Of the two female characters in Hamlet, Ophelia is the youngest and often viewed as the most naive and impressionable. She’s a beautiful young noblewoman of Denmark who has her eyes set on the prince. Her father Polonius who is the chief counselor of the king, and her brother Laertes is a young Danish lord. As her life is dictated by the two, nothing is really left up to her discretion, not even her love life. Ophelia is often urged and warned by her brother and father to remain a virgin, to preserve her reputation as a good, wholesome noblewoman. In Act I, Laertes says Ophelia should “fear it” and “keep [herself] in the rear of [her] affection/Out of the shot of danger and desire./[because] The [most modest] maid is prodigal enough”(1.3.33-36). Juliet Dusinberre says:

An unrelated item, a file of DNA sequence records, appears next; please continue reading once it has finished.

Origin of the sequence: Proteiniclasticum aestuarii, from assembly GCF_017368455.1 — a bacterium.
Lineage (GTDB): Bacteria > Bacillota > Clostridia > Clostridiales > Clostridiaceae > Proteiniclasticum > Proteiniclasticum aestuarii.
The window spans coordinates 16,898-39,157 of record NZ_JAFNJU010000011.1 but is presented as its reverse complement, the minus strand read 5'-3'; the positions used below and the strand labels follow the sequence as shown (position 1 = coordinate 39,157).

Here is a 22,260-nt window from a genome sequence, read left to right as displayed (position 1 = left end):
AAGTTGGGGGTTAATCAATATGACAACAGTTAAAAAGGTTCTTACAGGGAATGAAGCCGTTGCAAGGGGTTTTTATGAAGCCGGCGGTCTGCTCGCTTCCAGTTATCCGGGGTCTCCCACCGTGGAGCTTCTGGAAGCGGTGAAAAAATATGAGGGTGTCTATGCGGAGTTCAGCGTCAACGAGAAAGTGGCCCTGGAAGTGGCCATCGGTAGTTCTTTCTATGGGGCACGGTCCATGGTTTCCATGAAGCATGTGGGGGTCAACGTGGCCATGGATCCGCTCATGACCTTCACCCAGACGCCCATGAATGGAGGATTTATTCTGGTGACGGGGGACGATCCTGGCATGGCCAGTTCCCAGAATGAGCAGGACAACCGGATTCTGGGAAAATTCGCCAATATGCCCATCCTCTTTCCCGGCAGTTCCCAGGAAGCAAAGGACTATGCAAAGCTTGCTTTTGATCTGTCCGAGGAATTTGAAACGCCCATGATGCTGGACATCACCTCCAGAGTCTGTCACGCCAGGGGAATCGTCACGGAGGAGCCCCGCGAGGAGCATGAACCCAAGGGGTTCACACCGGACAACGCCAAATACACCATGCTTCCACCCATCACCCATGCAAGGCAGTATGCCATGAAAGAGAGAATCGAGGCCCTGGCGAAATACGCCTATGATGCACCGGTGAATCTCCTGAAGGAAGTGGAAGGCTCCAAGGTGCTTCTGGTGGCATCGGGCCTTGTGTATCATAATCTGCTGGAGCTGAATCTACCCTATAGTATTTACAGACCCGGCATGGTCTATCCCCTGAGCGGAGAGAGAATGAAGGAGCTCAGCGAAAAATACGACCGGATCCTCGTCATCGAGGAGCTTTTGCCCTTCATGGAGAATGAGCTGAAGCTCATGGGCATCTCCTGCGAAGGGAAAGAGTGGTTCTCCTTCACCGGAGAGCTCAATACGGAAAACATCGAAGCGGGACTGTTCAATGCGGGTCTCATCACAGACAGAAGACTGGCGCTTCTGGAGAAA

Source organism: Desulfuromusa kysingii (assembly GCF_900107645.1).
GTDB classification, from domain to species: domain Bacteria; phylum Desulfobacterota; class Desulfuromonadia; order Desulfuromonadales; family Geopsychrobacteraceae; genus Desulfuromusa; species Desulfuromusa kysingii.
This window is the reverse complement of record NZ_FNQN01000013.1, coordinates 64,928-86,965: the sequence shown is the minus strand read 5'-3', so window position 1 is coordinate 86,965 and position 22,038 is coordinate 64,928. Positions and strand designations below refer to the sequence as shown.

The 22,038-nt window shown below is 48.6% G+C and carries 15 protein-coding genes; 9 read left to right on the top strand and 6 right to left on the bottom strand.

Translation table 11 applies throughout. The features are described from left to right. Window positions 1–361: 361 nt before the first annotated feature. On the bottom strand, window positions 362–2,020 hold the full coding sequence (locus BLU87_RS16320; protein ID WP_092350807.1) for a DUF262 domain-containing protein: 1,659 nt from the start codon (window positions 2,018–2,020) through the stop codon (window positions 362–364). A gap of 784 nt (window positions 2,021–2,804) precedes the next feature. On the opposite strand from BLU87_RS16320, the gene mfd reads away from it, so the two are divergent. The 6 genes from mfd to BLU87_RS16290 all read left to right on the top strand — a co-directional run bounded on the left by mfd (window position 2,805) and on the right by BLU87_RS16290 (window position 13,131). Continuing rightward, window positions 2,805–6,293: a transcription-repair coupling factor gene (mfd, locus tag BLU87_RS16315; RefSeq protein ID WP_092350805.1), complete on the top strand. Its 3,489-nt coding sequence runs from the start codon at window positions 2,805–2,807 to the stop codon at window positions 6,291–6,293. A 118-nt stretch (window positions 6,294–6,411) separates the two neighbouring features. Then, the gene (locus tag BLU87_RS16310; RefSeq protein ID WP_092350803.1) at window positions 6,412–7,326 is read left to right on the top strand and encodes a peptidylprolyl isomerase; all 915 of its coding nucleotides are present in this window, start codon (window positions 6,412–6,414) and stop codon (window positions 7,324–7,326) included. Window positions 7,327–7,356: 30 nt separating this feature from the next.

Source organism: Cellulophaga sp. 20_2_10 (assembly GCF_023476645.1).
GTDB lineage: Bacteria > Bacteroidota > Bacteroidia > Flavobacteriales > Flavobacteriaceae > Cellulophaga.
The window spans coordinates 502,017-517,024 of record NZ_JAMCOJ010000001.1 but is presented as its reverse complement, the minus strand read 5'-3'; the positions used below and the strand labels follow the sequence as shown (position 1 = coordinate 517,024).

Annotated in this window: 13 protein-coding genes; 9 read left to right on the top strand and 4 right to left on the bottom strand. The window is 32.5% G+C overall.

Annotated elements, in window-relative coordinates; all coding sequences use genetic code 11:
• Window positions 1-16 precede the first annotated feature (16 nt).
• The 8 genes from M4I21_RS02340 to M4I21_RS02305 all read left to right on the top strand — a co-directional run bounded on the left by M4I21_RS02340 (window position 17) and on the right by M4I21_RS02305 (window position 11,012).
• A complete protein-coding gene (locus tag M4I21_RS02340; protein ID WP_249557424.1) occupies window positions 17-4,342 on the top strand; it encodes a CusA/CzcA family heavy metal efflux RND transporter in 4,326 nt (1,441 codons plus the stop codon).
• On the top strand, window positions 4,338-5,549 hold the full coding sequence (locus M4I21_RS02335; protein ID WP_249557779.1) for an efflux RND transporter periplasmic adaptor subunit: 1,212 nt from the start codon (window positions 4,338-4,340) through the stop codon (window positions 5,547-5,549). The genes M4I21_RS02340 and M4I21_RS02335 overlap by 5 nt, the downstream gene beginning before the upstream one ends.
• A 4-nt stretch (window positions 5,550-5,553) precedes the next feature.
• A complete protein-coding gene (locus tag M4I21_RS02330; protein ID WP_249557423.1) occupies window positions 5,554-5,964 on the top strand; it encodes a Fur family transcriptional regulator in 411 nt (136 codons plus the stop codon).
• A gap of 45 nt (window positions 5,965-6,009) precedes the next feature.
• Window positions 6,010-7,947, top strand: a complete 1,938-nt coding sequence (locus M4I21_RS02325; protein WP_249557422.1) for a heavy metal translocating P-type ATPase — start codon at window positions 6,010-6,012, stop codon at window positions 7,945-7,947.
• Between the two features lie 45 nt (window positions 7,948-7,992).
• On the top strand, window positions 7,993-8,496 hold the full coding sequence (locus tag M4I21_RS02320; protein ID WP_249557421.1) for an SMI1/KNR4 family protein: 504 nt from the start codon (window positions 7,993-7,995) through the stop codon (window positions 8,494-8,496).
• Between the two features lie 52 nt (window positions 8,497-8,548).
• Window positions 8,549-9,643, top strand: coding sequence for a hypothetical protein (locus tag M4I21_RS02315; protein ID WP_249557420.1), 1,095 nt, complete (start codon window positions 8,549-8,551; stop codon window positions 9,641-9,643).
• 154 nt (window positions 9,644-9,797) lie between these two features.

“Laertes expects Ophelia to heed his counsel that 'best safety lies in fear. ' Her whole education is geared to relying on other people 's judgment, and to placing ch...
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...hout the play, Gertrude’s shadiness is shown over and over throughout her actions. By only seeing Gertrude doing harmful, manipulative things to others, it is hard to believe that she could have honestly not had any part in Ophelia’s death.
In Conclusion, the evidence presented incriminates none other than Queen Gertrude. Her jealousy of the relationship between Ophelia and Hamlet, and the guilt she had for all of the bad she had done could have caused her to sit back and watch poor Ophelia drown. Like a monster, she watched Ophelia’s flailing body drop into the brook, and instead of helping or getting help, she watched Ophelia sink to the bottom of the brook like an anchor. There was circumstantial evidence that gave reasoning and motive to call Ophelia’s death an accident and a suicide, but none as outstanding as that which supports the belief that she was murdered.
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